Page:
Before purchasing a section to build a new home on, you should research the section and consider how its location could affect building costs. See our inspection and further research checklists at the bottom of this page.
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The location of your section can have a bearing on building costs. For example, your new section may have an amazing view, perched on a cliff overlooking the sea. But it will also be exposed to the wind, the risk of erosion or flooding, and the risk of corrosion to materials.
Houses exposed to high winds have to be designed appropriately, for example the building may need extra bracing and may attract a higher score on the weathertightness risk matrix.
There is provision in the Building Act 2004 for the council to refuse to grant a building consent if the land is at risk of a natural hazard, such as erosion, flooding, subsidence, or slippage, or if the building work itself is likely to accelerate the problem. If the council decides that there is a risk from a natural hazard but the building work won’t worsen the problem, it may grant a building consent but must advise the Registrar-General of Land, who will note on the certificate of title that a building consent has been issued under section 72.
So take special care to check the certificate of title for any section 72 endorsements on the title which will alert you to the fact that the land is at risk of erosion, flooding or subsidence. Note, it may appear as a section 36 endorsement under the prior 1991 Building Act.
Insurance may also be a problem if the section has an erosion risk. The Earthquake Commission (EQC) insures against earthquake, natural landslip, volcanic eruption, hydrothermal activity, tsunami, and, in the case of residential land, a storm or flood; or fire caused by any of these. You are automatically covered by EQC insurance when you take out private insurance cover for your home or belongings and the EQC premium is built into the premium you pay your own insurance company.
However, subsidence is not covered by the EQC. So if you are buying a section with a risk of erosion or subsidence you may need to get extra private insurance cover for risks not covered by the EQC.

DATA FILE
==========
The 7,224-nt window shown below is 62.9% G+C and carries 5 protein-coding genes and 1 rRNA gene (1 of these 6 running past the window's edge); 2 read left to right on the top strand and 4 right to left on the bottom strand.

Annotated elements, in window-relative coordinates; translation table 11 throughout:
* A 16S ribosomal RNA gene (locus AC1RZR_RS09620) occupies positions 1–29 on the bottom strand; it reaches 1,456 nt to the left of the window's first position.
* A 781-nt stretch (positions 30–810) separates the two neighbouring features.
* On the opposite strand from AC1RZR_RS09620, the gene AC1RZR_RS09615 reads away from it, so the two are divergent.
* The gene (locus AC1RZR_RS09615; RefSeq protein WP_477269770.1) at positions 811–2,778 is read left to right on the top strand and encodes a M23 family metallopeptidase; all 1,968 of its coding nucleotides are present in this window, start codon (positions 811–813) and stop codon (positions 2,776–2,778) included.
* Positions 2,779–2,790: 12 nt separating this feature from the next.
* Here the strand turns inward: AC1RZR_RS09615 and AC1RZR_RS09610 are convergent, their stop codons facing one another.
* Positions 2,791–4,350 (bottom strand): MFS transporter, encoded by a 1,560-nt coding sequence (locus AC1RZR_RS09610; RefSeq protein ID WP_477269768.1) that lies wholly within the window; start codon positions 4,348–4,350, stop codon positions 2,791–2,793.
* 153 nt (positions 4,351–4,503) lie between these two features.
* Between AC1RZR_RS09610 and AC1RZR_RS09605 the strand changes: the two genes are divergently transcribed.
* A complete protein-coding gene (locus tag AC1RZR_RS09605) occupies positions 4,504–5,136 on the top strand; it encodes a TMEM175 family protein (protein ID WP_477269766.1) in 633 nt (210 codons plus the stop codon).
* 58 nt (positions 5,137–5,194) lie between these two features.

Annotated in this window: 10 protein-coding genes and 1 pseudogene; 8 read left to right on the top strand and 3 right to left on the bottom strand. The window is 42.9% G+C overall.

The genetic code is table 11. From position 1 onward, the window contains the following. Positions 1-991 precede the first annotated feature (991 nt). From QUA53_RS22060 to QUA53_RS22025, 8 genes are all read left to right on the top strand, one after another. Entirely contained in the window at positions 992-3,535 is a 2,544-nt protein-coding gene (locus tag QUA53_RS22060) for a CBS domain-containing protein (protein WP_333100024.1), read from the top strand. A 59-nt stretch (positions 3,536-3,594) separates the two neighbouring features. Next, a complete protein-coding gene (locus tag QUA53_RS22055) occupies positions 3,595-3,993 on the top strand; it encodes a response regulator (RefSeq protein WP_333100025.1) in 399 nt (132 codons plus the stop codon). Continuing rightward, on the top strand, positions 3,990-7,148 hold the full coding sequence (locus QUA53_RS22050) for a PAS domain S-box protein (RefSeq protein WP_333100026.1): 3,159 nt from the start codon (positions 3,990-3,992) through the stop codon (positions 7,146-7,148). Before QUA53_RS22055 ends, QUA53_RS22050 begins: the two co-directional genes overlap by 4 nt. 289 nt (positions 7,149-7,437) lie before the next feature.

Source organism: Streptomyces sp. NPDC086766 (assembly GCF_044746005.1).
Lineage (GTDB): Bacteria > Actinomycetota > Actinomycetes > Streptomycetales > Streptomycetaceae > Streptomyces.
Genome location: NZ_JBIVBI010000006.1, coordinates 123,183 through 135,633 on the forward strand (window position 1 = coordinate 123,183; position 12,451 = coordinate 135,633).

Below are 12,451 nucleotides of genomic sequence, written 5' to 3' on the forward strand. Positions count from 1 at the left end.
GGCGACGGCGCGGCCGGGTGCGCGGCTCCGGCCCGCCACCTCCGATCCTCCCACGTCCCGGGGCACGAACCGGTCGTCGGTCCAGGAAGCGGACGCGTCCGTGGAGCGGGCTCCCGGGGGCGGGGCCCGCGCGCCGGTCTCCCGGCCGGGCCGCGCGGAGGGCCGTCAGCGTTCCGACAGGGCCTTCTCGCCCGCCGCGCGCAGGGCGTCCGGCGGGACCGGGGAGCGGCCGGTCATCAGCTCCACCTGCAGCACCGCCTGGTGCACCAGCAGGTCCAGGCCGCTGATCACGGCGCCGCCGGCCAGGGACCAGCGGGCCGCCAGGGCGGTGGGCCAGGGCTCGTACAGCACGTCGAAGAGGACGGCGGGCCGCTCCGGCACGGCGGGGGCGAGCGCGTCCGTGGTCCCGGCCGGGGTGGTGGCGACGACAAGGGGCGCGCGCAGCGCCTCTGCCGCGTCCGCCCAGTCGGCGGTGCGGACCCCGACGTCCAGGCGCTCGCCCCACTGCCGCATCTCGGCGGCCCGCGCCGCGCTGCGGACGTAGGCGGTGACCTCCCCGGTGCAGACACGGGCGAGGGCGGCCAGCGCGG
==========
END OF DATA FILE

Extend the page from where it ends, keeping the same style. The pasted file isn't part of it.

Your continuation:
If the house is near the sea it will need to have corrosion-resistant features in the roofing, joinery and structural connectors. It may also need more frequent washing and painting after you’ve moved in.
Some of these problems can be offset by using adapted designs that suit the environment without being significantly more expensive. A good designer should be able to advise you on this. Their advice could influence your decision to buy the section or not.
If you are still keen, research the section in more detail.
Tip: Before you sign up to buy a section, it is very important to ask your architect or designer to check out the site for you - they can advise you if your ideas are workable given the shape and size of the section.
The certificate of title (CT) will tell you the size and general shape of the section, who owns it and whether there are mortgages, leases, rights of way or other interests registered against the title.
It will also tell you whether the land is freehold or leasehold.
You can get a copy of the CT yourself or ask your lawyer, project manager or another search agent to get it for you.
There are many search agents available. Look in the Yellow Pages under Real Estate Agents, Property Management, Land Information, Resource Management, Document Services, Legal Agents, Lawyers, and Surveyors.
If you are doing the search yourself, you will need:
Once you have the CT number, you can order a copy of the CT by:
Note that some councils require you to have a copy of the CT before you can apply for a LIM. This is to make sure you are researching the correct section. For example, if you give the street address for a vacant section that happens to be a cross lease, you may get a LIM for all the units that have already been built on the other parts of the cross lease.
Covenants and easements are restrictions and obligations on the use of the section. They are usually put on the title by the developer when the land is subdivided. But anyone - for example, a person selling off a back section subdivided from their own property – can impose covenants and easements to give themselves some control over the way the new section is used.
Examples of covenants are:
An example of an easement might be a right of way giving access to the back section, or a right to pipe water across one section to the other. It is important to know that you can’t usually build over whatever the easement is protecting. This could limit your use of the section.
Covenants and easements are recorded on the CT and continue even after you’ve built your house. Depending on what the covenant and easements impose, you need to know that:
Have your lawyer check the details for you as part of the title search.
We heard about a building site where the designer only saw photographs of the site. He drew plans that put the house at a lower level than a creek running through the section which put the house at risk if the creek flooded.
The problem did not become evident until after building had started and the foundations needed to be lifted higher, requiring a new engineer’s report, new building consent and, of course, extra cost.
A number of people share in the ownership of a piece of land as tenants in common and cross lease the homes built on the land from the other land-owners.
An examination of the chain of title to real property as indicated in the public records in order to determine the ownership of the property, and any encumbrances or defects on the title.
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